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The True Story Of A Bride Who Tried On 100 Wedding Dresses

Partly, it's the Internet to blame: there's always that gnawing sense that, if you just click around enough, you will find that 100% perfect dress.
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Back view of a young woman in wedding dress looking at bridal gowns on display in boutique
Back view of a young woman in wedding dress looking at bridal gowns on display in boutique

For BRIDES, by Allison Moir-Smith

There once was a bride,
Wouldn't couldn't be satisfied.
Even after trying on 100 dresses.

Sounds an old-timey limerick or haiku, doesn't it?

Sadly, it isn't: it's the very modern-day true story of a bride I worked with who was still disappointed in her wedding gown, even after trying on more than 100 dresses.

Partly, it's the Internet to blame: there's always that gnawing sense that, if you just click around enough, you will find that 100% perfect dress. We're all plagued by a chronic sense of dissatisfaction, a sense we could find "the one" -- if we just put in more time and effort.

But the Internet is not solely to blame here. Because, it turns out, this bride didn't actually have a dress problem. It was a trusting-herself issue. A difficulty, ultimately, in knowing what she wanted. It was fear of declaring, "this is what I want." A difficulty in saying "yes" to one dress and "no" to all other possibilities.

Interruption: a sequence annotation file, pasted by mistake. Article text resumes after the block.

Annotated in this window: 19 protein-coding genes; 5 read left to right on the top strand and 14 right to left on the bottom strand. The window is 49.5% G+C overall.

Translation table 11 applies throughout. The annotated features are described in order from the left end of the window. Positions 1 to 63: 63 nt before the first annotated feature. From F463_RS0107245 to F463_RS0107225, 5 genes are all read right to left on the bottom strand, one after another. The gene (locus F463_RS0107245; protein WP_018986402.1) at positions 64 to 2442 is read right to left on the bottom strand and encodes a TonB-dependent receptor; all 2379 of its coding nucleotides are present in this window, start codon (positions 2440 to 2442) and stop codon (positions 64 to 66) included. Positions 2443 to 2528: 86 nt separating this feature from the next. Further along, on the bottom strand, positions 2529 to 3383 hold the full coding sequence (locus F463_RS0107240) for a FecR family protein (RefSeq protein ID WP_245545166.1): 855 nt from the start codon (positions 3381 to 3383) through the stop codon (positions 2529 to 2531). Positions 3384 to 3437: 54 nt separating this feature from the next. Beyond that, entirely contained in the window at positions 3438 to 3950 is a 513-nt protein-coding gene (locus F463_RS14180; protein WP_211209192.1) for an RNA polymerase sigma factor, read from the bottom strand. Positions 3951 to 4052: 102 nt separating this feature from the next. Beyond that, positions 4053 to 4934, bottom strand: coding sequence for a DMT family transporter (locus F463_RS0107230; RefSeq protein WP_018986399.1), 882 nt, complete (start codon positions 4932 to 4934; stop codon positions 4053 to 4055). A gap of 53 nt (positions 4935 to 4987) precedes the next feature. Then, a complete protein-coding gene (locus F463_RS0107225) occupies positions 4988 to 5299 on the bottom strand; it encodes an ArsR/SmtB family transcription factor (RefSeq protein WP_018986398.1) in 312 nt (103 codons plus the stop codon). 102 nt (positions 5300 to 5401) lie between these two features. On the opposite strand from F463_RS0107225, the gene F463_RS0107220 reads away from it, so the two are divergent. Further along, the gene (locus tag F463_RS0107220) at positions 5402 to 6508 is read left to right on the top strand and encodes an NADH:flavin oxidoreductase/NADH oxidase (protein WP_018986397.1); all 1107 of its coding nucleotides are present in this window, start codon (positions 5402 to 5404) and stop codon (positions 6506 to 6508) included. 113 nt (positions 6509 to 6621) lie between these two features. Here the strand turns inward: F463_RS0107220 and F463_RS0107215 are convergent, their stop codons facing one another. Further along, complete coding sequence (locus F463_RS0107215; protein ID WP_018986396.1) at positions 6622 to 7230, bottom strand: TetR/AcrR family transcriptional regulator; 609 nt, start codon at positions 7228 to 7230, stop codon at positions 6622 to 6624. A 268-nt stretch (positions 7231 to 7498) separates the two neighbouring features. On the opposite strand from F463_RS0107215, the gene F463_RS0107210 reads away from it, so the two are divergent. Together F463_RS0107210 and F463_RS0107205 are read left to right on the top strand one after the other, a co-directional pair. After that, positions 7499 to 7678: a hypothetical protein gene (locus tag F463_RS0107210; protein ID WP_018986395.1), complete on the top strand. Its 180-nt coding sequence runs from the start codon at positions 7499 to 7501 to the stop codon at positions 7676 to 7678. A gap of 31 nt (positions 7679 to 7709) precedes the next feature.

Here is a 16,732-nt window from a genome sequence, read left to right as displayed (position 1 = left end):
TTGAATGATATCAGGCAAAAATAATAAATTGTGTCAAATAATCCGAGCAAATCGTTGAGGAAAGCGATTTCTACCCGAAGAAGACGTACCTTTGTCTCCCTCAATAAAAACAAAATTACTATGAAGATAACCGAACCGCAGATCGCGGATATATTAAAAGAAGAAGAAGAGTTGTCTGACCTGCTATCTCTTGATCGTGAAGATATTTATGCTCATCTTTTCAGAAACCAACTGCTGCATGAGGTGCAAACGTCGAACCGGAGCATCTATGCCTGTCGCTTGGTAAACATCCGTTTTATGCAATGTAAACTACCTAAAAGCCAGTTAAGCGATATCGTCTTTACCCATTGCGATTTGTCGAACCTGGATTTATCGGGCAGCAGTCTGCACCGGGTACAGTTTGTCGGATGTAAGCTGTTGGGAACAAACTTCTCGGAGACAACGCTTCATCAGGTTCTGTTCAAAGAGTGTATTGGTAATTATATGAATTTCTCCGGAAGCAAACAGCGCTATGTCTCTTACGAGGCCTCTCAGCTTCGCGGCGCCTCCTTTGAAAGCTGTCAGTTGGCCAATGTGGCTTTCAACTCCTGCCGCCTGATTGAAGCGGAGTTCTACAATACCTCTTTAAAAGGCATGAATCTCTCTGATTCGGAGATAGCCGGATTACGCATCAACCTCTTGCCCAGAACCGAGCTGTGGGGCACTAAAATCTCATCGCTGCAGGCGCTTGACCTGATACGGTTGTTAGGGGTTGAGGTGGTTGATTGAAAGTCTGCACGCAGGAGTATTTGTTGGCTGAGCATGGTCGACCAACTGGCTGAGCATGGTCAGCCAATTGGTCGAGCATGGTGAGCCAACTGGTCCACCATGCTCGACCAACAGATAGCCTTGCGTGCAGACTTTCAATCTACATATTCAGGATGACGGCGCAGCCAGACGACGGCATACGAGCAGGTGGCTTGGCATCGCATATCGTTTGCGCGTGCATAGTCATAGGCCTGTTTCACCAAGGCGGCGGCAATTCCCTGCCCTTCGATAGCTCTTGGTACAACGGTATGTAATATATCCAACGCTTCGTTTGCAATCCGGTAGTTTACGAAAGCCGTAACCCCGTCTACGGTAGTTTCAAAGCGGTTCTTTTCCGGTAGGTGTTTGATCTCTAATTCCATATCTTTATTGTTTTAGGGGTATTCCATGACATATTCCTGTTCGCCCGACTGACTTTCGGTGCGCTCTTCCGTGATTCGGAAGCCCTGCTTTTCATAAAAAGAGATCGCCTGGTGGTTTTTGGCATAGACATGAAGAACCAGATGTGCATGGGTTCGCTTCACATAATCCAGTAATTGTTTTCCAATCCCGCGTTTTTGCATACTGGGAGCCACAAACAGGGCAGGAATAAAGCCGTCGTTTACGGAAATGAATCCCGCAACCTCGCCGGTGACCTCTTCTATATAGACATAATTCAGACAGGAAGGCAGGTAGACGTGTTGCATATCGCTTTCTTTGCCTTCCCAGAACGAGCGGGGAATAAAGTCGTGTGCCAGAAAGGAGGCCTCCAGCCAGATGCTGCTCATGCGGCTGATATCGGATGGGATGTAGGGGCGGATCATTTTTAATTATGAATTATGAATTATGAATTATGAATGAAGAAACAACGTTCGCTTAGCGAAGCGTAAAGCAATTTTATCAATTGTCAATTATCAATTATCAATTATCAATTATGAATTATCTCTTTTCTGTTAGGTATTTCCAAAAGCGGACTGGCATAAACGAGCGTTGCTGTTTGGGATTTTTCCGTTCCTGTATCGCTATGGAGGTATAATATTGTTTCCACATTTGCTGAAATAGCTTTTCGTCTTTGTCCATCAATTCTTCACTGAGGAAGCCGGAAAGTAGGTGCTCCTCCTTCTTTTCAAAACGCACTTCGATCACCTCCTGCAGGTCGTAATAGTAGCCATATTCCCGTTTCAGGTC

It wasn't only dresses that got this intense scrutiny and effort. Her engagement ring received the same treatment. And when she'd finally -- and reluctantly -- committed to one, her critical attentions turned to her fiancé. Poor guy, he wasn't perfect, either. He's human.

I didn't learn all this information until I'd been working with this bride for more than two months. If I'd known earlier, I would have told her this: STOP. Cancel this weekend's appointment at the bridal salon, and use that time instead to pay quiet attention to your inner self. Make time to address your inner emotional experience -- your deepest feelings about becoming a wife, ending your single life, leaving your family, growing up, making all these enormous changes. Take the focus off the beading, the tone of white, the neckline, and focus inward.

Because all that racing from salon to salon was her attempt to not deal with these bigger emotions that are normal and natural (but not easy) to feel right now.

Have you gone to more than five bridal salons? Are you on a fraught mission to discover that elusive, 100% perfect dress? If that sounds like you, you stop, too. Cancel your next appointment and use that time instead to look inward.

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